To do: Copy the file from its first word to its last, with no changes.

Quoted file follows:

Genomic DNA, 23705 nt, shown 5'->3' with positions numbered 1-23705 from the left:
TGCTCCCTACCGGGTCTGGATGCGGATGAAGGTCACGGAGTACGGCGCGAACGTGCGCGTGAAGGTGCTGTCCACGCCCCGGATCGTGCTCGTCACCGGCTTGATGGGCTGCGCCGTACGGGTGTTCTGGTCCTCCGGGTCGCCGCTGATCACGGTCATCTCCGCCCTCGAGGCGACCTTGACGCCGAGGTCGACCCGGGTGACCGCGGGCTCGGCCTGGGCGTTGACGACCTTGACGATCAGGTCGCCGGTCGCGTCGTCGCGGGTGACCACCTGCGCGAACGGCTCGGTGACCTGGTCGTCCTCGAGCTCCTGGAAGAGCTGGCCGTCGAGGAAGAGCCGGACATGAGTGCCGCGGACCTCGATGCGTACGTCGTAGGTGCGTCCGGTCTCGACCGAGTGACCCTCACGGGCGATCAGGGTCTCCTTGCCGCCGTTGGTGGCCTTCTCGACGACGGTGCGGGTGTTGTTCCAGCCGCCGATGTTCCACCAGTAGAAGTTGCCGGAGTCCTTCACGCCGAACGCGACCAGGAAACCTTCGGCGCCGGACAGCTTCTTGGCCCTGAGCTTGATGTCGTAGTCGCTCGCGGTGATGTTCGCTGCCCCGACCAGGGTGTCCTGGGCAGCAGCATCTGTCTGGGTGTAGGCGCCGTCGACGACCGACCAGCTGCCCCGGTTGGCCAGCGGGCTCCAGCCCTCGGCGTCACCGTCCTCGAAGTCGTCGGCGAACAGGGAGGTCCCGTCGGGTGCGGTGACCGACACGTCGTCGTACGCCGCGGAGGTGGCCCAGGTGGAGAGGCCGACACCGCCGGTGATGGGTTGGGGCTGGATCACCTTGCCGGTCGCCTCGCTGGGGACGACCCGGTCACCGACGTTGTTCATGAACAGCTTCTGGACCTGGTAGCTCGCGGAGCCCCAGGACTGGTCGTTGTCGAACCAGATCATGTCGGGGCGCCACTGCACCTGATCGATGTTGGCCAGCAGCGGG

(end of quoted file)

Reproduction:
Genomic DNA, 23705 nt, shown 5'->3' with positions numbered 1-23705 from the left:
TGCTCCCTACCGGGTCTGGATGCGGATGAAGGTCACGGAGTACGGCGCGAACGTGCGCGTGAAGGTGCTGTCCACGCCCCGGATCGTGCTCGTCACCGGCTTGATGGGCTGCGCCGTACGGGTGTTCTGGTCCTCCGGGTCGCCGCTGATCACGGTCATCTCCGCCCTCGAGGCGACCTTGACGCCGAGGTCGACCCGGGTGACCGCGGGCTCGGCCTGGGCGTTGACGACCTTGACGATCAGGTCGCCGGTCGCGTCGTCGCGGGTGACCACCTGCGCGAACGGCTCGGTGACCTGGTCGTCCTCGAGCTCCTGGAAGAGCTGGCCGTCGAGGAAGAGCCGGACATGAGTGCCGCGGACCTCGATGCGTACGTCGTAGGTGCGTCCGGTCTCGACCGAGTGACCCTCACGGGCGATCAGGGTCTCCTTGCCGCCGTTGGTGGCCTTCTCGACGACGGTGCGGGTGTTGTTCCAGCCGCCGATGTTCCACCAGTAGAAGTTGCCGGAGTCCTTCACGCCGAACGCGACCAGGAAACCTTCGGCGCCGGACAGCTTCTTGGCCCTGAGCTTGATGTCGTAGTCGCTCGCGGTGATGTTCGCTGCCCCGACCAGGGTGTCCTGGGCAGCAGCATCTGTCTGGGTGTAGGCGCCGTCGACGACCGACCAGCTGCCCCGGTTGGCCAGCGGGCTCCAGCCCTCGGCGTCACCGTCCTCGAAGTCGTCGGCGAACAGGGAGGTCCCGTCGGGTGCGGTGACCGACACGTCGTCGTACGCCGCGGAGGTGGCCCAGGTGGAGAGGCCGACACCGCCGGTGATGGGTTGGGGCTGGATCACCTTGCCGGTCGCCTCGCTGGGGACGACCCGGTCACCGACGTTGTTCATGAACAGCTTCTGGACCTGGTAGCTCGCGGAGCCCCAGGACTGGTCGTTGTCGAACCAGATCATGTCGGGGCGCCACTGCACCTGATCGATGTTGGCCAGCAGCGGG